Fannin “preparing for growth” according to 2019 audit

Fannin growth audit

BLUE RIDGE, Ga – New auditors believed Fannin County demonstrated acceptable money management practices and “preparing for growth” during the 2019 audit presentation.

Amanda Wilkson, CPA from BatesCarter Company, presented their overall findings for the 2019 audit.

Fannin received a clean/unmodified opinion for 2019, which is the best report a government organization under audit can attain. The financial statements were presented fairly, with generally accepted accounting principles.

“We have audited all departments, funds, and the elected officials of Fannin County,” Wilkson explained. “There are also component units included in this set of financial states that appropriately show the [county’s] full reach.”

Component units are the development authority, department of public health (DPH), and water authority. Another company conducted the DPH and water authority audits.

In Fannin County’s General Fund, revenues in total exceeded expenditures by $313,000, meaning the county collected more money than spent. Overall, revenues increased by approximately three percent from 2018. The total increase is typically related to property and sales taxes, which grew by $909,000 in 2019.

Post One Earl Johnson asked Wilkson to account for the property tax increase since the millage rate remained the same in 2019. She confirmed that new growth and assessments led to the property tax increase.

“There’s comparable growth to the [county] population and activity,” Wilkson said when discussing her research.

When comparing the 2019 revenues to the budgeted expectations, revenues with up by $1.35 million. Motor vehicle taxes were over budget by $396,000; LOST exceeded the budget by $734,000; Insurance premium tax was up $102,000, and charges for services went up by $273,000. The costs for services increase was mainly related to the ambulance service fee.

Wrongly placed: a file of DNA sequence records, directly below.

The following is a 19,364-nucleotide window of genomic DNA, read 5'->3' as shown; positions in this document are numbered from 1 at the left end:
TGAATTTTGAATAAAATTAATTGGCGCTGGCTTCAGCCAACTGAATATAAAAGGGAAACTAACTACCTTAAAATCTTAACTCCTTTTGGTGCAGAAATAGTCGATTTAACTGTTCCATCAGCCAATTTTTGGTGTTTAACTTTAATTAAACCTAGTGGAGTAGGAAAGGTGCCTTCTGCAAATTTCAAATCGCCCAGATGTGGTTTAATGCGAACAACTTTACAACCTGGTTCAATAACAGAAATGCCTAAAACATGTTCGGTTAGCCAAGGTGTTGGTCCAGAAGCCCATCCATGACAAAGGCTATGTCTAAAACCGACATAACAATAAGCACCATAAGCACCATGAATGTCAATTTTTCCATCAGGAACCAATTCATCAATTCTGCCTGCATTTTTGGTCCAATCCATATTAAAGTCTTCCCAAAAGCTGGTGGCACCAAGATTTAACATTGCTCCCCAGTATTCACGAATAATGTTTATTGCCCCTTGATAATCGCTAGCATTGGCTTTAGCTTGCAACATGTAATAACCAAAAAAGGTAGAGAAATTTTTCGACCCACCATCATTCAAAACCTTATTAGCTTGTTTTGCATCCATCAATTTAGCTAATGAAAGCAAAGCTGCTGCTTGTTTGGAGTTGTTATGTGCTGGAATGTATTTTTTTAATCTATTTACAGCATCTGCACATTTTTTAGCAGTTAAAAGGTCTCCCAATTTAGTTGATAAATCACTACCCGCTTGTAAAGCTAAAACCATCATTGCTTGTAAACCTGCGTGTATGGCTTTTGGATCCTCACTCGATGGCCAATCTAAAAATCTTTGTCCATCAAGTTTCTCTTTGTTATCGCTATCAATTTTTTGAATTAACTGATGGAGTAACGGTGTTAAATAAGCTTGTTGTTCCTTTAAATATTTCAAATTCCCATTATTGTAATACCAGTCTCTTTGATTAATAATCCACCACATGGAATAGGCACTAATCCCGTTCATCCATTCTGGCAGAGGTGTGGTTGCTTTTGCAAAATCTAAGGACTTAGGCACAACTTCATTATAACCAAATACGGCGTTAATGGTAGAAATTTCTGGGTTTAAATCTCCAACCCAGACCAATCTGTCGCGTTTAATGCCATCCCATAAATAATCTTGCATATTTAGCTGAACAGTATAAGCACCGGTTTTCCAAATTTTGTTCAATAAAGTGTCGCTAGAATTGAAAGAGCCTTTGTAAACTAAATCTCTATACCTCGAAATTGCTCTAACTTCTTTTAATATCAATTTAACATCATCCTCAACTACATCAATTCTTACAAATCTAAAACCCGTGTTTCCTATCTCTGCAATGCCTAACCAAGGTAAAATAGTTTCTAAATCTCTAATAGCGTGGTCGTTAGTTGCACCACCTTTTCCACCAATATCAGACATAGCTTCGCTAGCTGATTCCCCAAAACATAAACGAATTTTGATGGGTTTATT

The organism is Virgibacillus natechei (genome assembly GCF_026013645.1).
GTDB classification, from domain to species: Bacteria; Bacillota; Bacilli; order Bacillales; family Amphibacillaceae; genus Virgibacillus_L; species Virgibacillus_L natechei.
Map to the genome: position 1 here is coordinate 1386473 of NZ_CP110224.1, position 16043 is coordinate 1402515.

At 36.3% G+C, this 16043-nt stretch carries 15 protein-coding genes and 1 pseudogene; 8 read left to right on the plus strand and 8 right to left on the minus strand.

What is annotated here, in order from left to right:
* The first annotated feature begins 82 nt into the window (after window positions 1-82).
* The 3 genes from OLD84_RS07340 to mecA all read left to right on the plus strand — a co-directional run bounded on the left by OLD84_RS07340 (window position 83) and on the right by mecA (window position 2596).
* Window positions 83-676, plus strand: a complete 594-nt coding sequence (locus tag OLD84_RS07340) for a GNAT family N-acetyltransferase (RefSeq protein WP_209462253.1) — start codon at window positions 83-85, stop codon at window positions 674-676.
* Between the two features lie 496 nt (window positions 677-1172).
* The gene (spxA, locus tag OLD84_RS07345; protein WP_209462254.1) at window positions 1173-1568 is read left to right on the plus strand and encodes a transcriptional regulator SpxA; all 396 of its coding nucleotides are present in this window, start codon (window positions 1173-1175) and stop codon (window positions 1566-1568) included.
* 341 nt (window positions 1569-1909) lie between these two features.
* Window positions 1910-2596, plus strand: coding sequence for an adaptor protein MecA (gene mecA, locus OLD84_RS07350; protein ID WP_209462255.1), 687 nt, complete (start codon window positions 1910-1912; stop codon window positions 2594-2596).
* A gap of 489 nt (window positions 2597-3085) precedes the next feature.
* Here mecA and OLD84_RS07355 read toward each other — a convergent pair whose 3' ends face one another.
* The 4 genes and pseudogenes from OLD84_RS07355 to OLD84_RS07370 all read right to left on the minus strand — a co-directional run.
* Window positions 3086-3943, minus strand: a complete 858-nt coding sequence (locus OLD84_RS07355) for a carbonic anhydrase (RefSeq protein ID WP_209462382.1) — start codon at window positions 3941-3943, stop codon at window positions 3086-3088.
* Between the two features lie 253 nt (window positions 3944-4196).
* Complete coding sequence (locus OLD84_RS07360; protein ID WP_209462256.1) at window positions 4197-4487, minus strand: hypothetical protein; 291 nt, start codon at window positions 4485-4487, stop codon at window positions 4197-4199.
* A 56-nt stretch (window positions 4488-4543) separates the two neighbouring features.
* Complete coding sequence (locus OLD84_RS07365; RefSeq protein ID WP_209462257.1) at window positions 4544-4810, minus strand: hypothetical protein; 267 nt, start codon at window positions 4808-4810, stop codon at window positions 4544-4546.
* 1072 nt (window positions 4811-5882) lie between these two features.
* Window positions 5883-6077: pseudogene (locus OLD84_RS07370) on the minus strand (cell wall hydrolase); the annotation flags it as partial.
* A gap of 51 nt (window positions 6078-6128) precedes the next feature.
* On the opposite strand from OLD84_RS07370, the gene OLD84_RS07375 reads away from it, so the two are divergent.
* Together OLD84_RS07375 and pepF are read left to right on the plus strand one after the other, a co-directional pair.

“The reason that a lot of these revenues exceed the budget is [that] conservative budget projections for revenue is the [best practices] for the budgeting process. [Many] of these increases in revenue lines show growth population increase and increase in activity in the county. You want to be conservative in [assuming growth],” Wilkson added.

Overall expenditures were down by $999,000 or five percent from 2018. Health claims decreased by $92,000, and capital outlay purchases dropped by $904,000.

The county spent $359,000 less than expected in the 2019 budget. Wilkson cited salaries and benefits coming in at approximately 2.7 percent less than the budget.

Intergovernmental revenue from payment in lieu of tax (PILT) agreements decreased by $352,000. The TVA PILT is a direct result of a reduction in activity from 2018.

Ambulance service charges increased by $288,000.

As for hotel/motel tax, transfers into the fund grew by $293,000, indicating continued growth in Fannin’s tourism economy.

Proceeds from debt issuance decreased by $550,000. “These proceeds mean that there was a new debt that the county approved in 2018, and no new dept was [comparatively] approved in 2019,” stated Wilkson.

In 2019, the county added to the general fund by spending less than the revenue, so revenues and fund balances grew. Fannin County had seven months’ worth of expenditures on hand at the end of December 2019.

2019 marked the first time in three years that the county didn’t outspend it’s revenue.

“The county does not need to rely on tax anticipation notes or have to get funding to be able to cash flow those expenditures,” Wilkson explained.

 The excise lodging tax received $2 million in collections. $1 million went to the Chamber of Commerce, and a net transfer of $573,000 went to the general fund.

SPLOST brought in $6.1 million in collections. $6.7 million of SPLOST funds went to projects for the road department, intergovernmental disbursements, and the administration building.

At the end of 2019, the contractual debt for Fannin was $3 million. All the debt should mature within the next three years.

Chairman Helton confirmed that the $2.2 million on the courthouse doesn’t include the 2020 payments.

According to Wilkson, counties of similar sizes to Fannin average around $8.6 million in debt.

The 2019 audit report will be available to the public on the Fannin County website.

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